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Fig. 4 | Molecular Neurodegeneration

Fig. 4

From: TREM2 in Neurodegenerative Diseases

Fig. 4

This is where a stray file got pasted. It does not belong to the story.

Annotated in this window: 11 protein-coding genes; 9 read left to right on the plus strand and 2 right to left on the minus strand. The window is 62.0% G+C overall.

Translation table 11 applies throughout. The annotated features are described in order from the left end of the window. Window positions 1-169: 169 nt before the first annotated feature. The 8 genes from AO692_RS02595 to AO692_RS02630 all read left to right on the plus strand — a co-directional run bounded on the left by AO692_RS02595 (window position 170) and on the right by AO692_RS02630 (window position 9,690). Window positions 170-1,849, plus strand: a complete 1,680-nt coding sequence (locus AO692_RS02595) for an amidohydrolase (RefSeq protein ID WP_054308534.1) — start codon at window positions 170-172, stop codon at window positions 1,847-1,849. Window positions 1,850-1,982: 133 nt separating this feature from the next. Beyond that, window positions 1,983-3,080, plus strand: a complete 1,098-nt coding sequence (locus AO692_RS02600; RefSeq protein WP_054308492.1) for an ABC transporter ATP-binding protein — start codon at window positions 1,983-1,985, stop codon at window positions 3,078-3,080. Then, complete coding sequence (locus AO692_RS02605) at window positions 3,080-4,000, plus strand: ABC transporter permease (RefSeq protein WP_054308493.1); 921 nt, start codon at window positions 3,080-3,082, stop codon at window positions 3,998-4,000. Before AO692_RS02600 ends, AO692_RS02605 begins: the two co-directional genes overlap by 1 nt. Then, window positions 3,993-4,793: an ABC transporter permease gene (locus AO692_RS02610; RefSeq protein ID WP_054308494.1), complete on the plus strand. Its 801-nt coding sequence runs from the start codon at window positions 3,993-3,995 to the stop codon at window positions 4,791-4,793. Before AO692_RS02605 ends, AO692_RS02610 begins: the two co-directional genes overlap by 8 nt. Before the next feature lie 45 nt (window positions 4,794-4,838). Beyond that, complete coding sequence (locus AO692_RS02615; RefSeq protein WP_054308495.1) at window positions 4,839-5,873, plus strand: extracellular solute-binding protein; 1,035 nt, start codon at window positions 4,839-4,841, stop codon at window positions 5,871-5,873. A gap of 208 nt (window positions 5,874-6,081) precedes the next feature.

TREM2 signaling and function. TREM2 has been proposed to bind to a variety of different ligands, categorized here by lipids, lipoproteins and ligands associated with damage- or pathogen-related molecular patterns. These ligands bind to the TREM2 receptor. Following ligand binding, TREM2 can associate with DAP12 homodimers or DAP12/DAP10 heterodimers to mediate downstream signaling. This signaling requires phosphorylation of the adaptor, following which activating (shown on left in green) or inhibitory (shown on right in red) signaling components can bind. These activating components have been shown to initiate different downstream pathways that lead to cell proliferation and differentiation, survival, phagocytosis, chemotaxis and inflammation. While many other signaling components are thought to play a role downstream of TREM2 activation, only those validated as part of the signaling pathway responsible for the listed functions have been included here. Association with inhibitory components is thought to prevent activation of these downstream pathways. Lipids: PE [254, 96], PS [96, 144, 196, 222, 254], PA [96, 222, 254], PG [254, 222, 96], PC [144, 196, 222, 96, 254], PI [196, 222, 96], CL [96, 254, 222], SM [196, 222, 96, 254], LA [254, 222], SA [144, 196, 222, 96], Apo-/lipoproteins: ApoE [95, 96, 94], ApoJ [94], ApoA-1 [94, 96], ApoA-II [94, 96], LDL, HDL [94, 144, 93], PAMP/DAMPs: [244, 245], (−) bacterial products (LPS, LTA) [244], Nucleic Acids [160], Heat Shock protien 60 [249], Apoptotic cells [95, 153, 160, 96, 222], Macropahages [252], Astrocytoma cells [244]

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